"Lord Justice A.L. Smith read the following judgment, with which Lord Justice Romer agreed: — This is an action brought by the plaintiffs, who are jobbers upon the London Stock Exchange, against the defendants, who are two companies limited (I will treat them as one), upon an agreement made by the defendants, whereby, in consideration that the plaintiffs would act for them as their jobbers and make a price for and buy and sell at the price so made certain shares of the North Star Gold Mines (Limited), of which shares the defendants were then possessed, the defendants promised to take over and buy from the plaintiffs all shares purchased by them in excess of shares sold by them; and the breach alleged is that the defendants have not performed their part of the contract, whereby the plaintiffs have been damnified to the extent of £1,908 5s. 3d., having purchased shares in excess of those sold. The remarkable part of this case is that the contract, breach, and consequent accruing damage to the plaintiffs are not denied by the defendants, but they set up, first, that the agreement sued on formed part of a fraudulent conspiracy between the directors of the defendant companies and the plaintiffs to cheat and defraud the public, and they assert that they come within the case of `Scott v. Brown' (1892, 2 Q.B., 724), decided in this Court in 1892, which they certainly do not, for that was a case of a sham, deceit, and fraud from beginning to end for the purpose of cheating the public. Secondly, that, if this be not established, the agreement is against public policy and cannot be enforced. Thirdly, if both the above defences fail, the agreement is ultra vires of the defendant companies. My brother Mathew, who tried this case, came to the conclusion that fraud there was none, that there was nothing fictitious in it, that the plaintiffs took no steps to mislead the public, and that the agreement was intra vires of the defendant companies, and he accordingly gave judgment for the plaintiffs. The defendants still insist upon their defences and hence the present appeal. In order to understand this case it must be commenced at its beginning and not dealt with in its middle and end, as the case was opened upon appeal. In the month of October, 1897, the defendant companies were possessed of 75,000 shares of the North Star Gold Mines (Limited), which latter company owned a mine in Australia of value yielding as much as one ounce of gold to the ton all through, and my brother Mathew says, and I do not doubt correctly, `I am satisfied nothing disparaging can be said about the North Star Company or against its property. It was proved by the uncontradicted evidence of Mr. Greening, one of the staff of the official brokers of the Stock Exchange and the publisher of the `Official List', that upon every account day from the end of February, 1897, which was the first account after the North Star Company had obtained a settlement upon the Stock Exchange, to the end of October, 1897, the account showed that North Star shares (which were £1 shares) were at par, with the exception of the second account when the shares were at 7/8ths, that is 2s. 6d. discount. In the month of October, 1897, the defendant companies were desirous of selling their North Star Company shares, and they had resort to the well-known contrivance of what is called a pool, whereby the control of the market is obtained in this, that the amount of shares to be placed upon the market at any one time can be regulated, and the price at which they are to be so placed is also defined. It is not suggested by the defendants that there is anything illegal in this, so I will pass on. It is proved by the uncontradicted evidence of Mr. Sanderson (one of the plaintiffs), against whose honesty and probity there is not a scrap of evidence (though it is now asserted by the defendants, who are attempting to resist the present action, that he and his partner have entered into a fraudulent conspiracy with them to cheat and defraud the public), that prior to October, 1897, a Mr. Luning, with whom he had had prior dealings, and who was connected with the defendant companies, approached him on the subject of the North Star shares. What then took place was shut out by reason of an objection of the defendants' counsel, but it was proved that subsequently, at Mr. Sanderson's request, he was taken to see the directors of the defendant companies. Mr. Sanderson stated that he insisted upon this in order that he might be satisfied that the mine, in respect of which he and his partner were going to lend their professional reputation, was a thoroughly sound and honest concern: that he had an interview with the directors, when figures and things were discussed, and the directors gave him a satisfactory character of the mine, which confirmed what Mr. Luning had already told him. Mr. Sanderson says: — `On that, subject to our being able to come to terms, I agreed to deal in the shares myself,' that is, to become the defendants' jobber. The price at which the plaintiffs were to start dealing was at 1 1/8 to 1 1/4. Mr. Paddon and Mr. Goodchild (who is a solicitor), directors of the defendant companies, agreed that this was a fair price, and there is no suggestion in the evidence that it was not, in the then state of the Australian market, and it was arranged that this was the price which was to be put through the tape. A further term was imposed by Mr. Sanderson before he and his partner would act for the defendants as their jobbers, which was that, in the event of sellers exceeding buyers, Mr. Luning was to take half the shares which in that event the plaintiffs would be landed with, and this was agreed to. I can see nothing illegal in this agreement between the defendants and the plaintiffs, or the plaintiffs and Luning, still less evidence of a fraudulent conspiracy between the plaintiffs and the defendants to cheat and defraud the public. It turned out that sellers of these shares (for there were many holders of these shares outside the pool) largely predominated over purchasers, and by November 4, 1897, the excess of sales over purchasers amounted to 950 shares. Mr. Sanderson thereupon saw the directors of the defendant companies, and told them of the state of affairs, and that, contrary to what he had been led to believe, there were more sellers than buyers, and he told them `emphatically many times' that he would cease to make a price for another share unless support was immediately forthcoming from them, and after long conversation it was agreed by the defendants that they would render the support asked. What Mr. Sanderson considered necessary was that the shares offered for sale upon the market by sellers should be taken up, and he suggested that 3,000 shares would effect this. The defendants agreed to provide for this purpose £3,000, and it was also agreed that the plaintiffs should with this £3,000 take up shares as far as that amount would go, and that the shares so taken up should be placed at the disposal of the defendants. It was upon these terms and conditions, and these alone, that the plaintiffs consented to go on dealing for the defendants. The plaintiffs went on acting as jobbers for the defendants, but, in breach of their agreement, upon November 19, 1897, gave notice to the plaintiffs that they would not carry out their bargain, by which date the plaintiffs had sustained the loss as before stated of £1,908. 5s. 3d. by reason of having had to take shares from sellers in excess of that which they had been able to sell to purchasers, and hence the present action. The above is a simple narrative of the facts of this case. The evidence called is all on the side of the plaintiffs, which, as my brother Mathew points out, is treated by the defendants as reliable, for not a single witness was called by them. Where is the fraudulent conspiracy to cheat and defraud between the defendants and the plaintiffs now set up by the defendants, or where is proof of anything done against public policy, or where is there any sham in the case? In the first place I apprehend that a person may sell his property in a market at what price he likes, supposing he does not use fraudulent means to induce others to purchase. If the defendants had employed a broker instead of a jobber to do what the plaintiffs did, that is, to buy from sellers and sell to purchasers, can it be said that anything illegal would have taken place, for may not a man buy up in a market wares which otherwise might compete with his own at a price which he thinks expedient? Surely he may. But it is said that the employment of a jobber and not of a broker to effect this makes all the difference and constitutes the transaction fraudulent and illegal. It is said that upon the Stock Exchange a jobber when asked to make a price, if he does so, is bound either to buy or to sell at the price named as the customer desires, and in this I agree. But how does the fact of one jobber naming his price so stereotype the market of the shares that no other jobber can name another price? Again, how does the fact that the jobber has another person engaged with him (Luning in this case), or has taken an indemnity, show that the jobber is cheating and defrauding the public when he gives the price at which he is willing to either buy or sell? It does nothing of the kind, and I do not believe that a single person purchasing shares upon the Stock Exchange thinks for a moment about the private arrangements of the jobber, or how he makes his profit, or whether he is indemnified or not. This is my belief; but, if it be erroneous, where is the evidence to support the assertion that, if the jobber is assisted by another or is indemnified, it is fraudulent or illegal to make the price he does? On the contrary, the evidence is all one way, and shows that what took place between the plaintiffs and the defendants was absolutely ordinary. Uncontradicted evidence was also given that upon the Stock Exchange particular firms of jobbers deal in the Westralian market, which is called `a shop' for the shares, which indicates that there is no need of the intervention of a broker. In my judgment, what a jobber does in making a price is simply that he gives out that at the price he makes he is willing either to buy or to sell, and in the present case in making a price the plaintiffs told the simple truth, for at the prices they made they were in truth and in fact willing either to buy or to sell, and there is, as my brother Mathew says, nothing fictitious about the case and much less fraud.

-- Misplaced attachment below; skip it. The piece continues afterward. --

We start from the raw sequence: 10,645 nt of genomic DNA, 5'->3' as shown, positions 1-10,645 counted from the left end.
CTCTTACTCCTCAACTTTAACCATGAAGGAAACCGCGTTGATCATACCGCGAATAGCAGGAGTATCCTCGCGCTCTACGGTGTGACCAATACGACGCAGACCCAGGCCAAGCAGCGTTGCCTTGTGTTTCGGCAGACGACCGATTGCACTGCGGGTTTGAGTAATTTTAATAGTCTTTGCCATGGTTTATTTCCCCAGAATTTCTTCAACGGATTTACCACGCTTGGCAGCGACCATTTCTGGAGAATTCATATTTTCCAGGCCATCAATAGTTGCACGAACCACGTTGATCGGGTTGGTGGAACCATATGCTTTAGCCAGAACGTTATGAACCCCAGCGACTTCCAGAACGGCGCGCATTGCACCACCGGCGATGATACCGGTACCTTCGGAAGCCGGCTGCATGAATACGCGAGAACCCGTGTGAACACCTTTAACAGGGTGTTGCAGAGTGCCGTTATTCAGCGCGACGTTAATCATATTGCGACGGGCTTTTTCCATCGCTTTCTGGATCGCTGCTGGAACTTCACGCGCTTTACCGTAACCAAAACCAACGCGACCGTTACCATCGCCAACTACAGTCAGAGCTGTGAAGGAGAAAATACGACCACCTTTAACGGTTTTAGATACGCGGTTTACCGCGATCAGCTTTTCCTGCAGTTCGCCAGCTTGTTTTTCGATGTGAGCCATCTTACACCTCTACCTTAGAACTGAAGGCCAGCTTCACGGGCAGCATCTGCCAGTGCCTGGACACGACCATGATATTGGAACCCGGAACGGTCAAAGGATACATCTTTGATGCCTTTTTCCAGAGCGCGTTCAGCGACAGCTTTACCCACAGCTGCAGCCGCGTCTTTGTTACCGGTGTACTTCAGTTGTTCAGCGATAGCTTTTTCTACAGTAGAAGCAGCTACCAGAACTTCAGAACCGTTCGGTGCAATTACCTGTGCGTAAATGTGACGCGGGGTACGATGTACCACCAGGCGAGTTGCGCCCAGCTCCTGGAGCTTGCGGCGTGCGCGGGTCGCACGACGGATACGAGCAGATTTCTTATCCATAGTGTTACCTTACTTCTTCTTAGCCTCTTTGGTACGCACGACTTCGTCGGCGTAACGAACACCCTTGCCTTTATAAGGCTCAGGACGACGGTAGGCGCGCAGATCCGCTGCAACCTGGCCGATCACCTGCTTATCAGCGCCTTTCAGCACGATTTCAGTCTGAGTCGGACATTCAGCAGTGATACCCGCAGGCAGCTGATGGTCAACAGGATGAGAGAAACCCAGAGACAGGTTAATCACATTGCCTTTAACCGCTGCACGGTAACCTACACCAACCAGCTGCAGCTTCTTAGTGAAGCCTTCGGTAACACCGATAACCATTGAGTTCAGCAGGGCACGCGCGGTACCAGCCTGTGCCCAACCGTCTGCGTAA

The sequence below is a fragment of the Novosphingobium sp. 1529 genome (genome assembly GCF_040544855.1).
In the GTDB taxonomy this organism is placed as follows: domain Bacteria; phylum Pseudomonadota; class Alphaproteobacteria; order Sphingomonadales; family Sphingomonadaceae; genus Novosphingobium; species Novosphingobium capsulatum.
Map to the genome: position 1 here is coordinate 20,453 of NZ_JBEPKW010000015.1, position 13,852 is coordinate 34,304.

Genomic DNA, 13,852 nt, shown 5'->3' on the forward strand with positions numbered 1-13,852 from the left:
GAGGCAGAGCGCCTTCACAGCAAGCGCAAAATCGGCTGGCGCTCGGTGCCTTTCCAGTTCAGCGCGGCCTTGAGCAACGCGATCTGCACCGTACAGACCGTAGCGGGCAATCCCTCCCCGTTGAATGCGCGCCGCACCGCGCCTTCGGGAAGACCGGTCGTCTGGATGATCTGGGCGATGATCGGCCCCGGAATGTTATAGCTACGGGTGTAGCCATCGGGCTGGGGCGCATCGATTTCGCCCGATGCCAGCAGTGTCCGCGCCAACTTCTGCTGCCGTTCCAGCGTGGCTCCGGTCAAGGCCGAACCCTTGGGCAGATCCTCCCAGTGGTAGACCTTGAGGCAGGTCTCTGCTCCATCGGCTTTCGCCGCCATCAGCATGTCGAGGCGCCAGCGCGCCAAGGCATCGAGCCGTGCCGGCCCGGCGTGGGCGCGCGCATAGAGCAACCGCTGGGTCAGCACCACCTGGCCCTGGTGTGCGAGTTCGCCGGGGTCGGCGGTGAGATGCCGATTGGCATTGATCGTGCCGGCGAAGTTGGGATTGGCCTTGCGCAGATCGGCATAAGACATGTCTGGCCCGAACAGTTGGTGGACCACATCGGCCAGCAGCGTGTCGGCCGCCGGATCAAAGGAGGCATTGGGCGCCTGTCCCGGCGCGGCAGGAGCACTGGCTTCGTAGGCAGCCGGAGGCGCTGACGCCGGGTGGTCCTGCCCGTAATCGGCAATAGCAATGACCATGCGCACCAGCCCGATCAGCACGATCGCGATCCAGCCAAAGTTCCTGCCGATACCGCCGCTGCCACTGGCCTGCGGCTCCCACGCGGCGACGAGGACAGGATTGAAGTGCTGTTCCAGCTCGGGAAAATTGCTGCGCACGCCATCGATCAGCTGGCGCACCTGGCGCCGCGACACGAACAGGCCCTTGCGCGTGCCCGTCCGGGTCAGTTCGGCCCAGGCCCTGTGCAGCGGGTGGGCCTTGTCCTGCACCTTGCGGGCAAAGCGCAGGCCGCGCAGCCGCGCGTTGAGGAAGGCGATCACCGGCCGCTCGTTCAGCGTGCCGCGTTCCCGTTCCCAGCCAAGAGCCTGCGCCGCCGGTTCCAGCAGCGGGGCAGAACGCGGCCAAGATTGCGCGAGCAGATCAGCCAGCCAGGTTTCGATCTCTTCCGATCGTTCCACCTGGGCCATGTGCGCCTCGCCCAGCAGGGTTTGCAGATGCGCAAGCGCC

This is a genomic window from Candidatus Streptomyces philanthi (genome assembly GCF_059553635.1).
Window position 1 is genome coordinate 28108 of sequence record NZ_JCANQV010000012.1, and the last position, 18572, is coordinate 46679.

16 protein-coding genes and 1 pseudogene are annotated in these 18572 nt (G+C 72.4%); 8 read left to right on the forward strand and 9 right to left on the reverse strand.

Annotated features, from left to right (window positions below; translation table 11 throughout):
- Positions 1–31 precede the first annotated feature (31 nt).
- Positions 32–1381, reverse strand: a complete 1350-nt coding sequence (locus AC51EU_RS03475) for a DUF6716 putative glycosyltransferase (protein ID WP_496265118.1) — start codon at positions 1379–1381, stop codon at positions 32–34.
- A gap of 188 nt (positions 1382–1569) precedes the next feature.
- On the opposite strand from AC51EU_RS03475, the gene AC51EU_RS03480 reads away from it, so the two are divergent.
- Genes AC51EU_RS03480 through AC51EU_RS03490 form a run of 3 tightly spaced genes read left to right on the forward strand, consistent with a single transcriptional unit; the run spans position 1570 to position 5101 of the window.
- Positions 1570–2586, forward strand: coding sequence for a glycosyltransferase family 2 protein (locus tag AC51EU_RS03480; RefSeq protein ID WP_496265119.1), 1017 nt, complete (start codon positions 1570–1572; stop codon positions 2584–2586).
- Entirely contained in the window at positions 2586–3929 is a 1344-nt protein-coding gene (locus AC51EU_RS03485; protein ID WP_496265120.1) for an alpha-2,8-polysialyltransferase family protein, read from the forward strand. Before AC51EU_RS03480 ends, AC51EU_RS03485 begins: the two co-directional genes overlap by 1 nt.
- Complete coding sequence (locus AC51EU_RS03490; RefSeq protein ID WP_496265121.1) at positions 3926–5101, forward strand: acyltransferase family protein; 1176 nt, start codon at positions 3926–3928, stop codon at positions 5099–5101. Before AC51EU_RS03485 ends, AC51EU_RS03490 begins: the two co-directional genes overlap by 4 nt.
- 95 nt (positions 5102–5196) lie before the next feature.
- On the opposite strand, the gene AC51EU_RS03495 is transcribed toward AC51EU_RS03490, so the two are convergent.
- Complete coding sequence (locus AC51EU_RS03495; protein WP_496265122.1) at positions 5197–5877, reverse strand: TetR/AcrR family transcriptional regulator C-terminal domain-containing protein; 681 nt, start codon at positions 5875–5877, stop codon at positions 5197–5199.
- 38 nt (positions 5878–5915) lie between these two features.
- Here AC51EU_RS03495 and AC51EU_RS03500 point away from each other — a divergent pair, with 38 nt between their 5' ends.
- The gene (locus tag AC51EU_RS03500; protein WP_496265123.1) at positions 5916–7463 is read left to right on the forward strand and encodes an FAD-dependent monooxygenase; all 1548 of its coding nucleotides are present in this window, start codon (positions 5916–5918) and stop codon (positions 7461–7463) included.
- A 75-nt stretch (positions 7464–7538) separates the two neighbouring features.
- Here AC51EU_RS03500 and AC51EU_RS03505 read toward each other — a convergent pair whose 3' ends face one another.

"Passing the price named through the tape in my opinion is nothing more than that at that price there is a jobber willing to deal either as buyer or seller, and so in the present case there was.
"As to the ultra vires point, I agree with my brother Mathews, and I have nothing to add thereto, and Sir Edward Clarke scarcely, if at all, put the point forward.
"For the reasons given above, in my judgment, this appeal wholly fails, and must be dismissed with costs, both as regards the claim and counter-claim.
"Lord Justice Vaughan Williams read a judgment agreeing in the conclusion arrived at by the other members of the Court."